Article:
Wednesday, May 1, 2013

New Lithium Discovery in Wyoming




A new lithium discovery in Wyoming is good news for the domestic battery industry and green energy storage in general.  Researchers at the University of Wyoming, while exploring deep brine deposits as potential reservoirs for CO2, discovered the lithium beneath the Rock Springs uplift in Southwest Wyoming.  This is in the same vicinity as the massive Green River shale oil deposits and one of the largest soda ash mines in the world.  Great news for Wyoming's economy and for energy storage efforts in the future.  Here's a link to a local Wyoming source for the news.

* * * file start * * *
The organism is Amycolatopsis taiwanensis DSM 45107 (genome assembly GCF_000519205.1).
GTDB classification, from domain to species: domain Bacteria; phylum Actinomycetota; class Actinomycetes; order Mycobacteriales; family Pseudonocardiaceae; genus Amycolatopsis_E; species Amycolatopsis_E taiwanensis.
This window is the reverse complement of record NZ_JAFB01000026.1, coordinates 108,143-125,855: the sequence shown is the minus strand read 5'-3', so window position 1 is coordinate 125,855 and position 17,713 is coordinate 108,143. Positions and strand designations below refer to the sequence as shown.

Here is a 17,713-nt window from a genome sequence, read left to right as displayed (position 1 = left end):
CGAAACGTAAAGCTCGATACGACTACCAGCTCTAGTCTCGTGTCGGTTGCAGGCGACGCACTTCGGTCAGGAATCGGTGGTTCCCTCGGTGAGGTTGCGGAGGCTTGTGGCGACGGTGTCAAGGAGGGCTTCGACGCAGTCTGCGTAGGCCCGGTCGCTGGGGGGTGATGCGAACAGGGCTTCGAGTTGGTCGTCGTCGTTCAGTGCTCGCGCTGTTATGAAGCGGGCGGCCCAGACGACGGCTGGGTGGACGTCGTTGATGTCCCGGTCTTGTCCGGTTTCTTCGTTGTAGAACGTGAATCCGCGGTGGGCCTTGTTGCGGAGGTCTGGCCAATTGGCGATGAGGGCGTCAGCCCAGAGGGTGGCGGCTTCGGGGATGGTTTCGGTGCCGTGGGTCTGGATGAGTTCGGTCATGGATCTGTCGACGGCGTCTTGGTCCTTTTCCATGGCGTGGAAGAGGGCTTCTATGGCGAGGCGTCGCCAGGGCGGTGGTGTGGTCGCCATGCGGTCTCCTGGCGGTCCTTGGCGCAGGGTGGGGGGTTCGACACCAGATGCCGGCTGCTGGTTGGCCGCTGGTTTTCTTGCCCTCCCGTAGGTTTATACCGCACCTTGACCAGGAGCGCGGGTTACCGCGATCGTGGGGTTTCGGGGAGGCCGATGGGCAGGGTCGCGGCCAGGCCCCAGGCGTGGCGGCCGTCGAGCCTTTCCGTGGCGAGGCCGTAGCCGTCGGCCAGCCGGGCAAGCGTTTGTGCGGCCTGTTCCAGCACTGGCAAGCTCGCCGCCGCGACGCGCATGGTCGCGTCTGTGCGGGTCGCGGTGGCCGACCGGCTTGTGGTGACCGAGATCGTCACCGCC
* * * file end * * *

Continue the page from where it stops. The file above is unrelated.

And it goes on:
The discovery highlights several advantages of tapping Wyoming's lithium reserves. First the Rock Springs Uplift formation is located within 30 miles of one of the world's largest industrial soda ash mines. Production of lithium from brines requires soda ash, and being that close to such a large supply reduces delivery costs.  Removing magnesium from the lithium laden brine is another significant cost, but there appears to be little magnesium in these brine deposits,  Finally, the brines in the Rock Springs Uplift are very deep and the increased pressure and temperature facilitates the extracting of the lithium in solution.  Ease of extraction reduces costs further.
Overall, great stuff.

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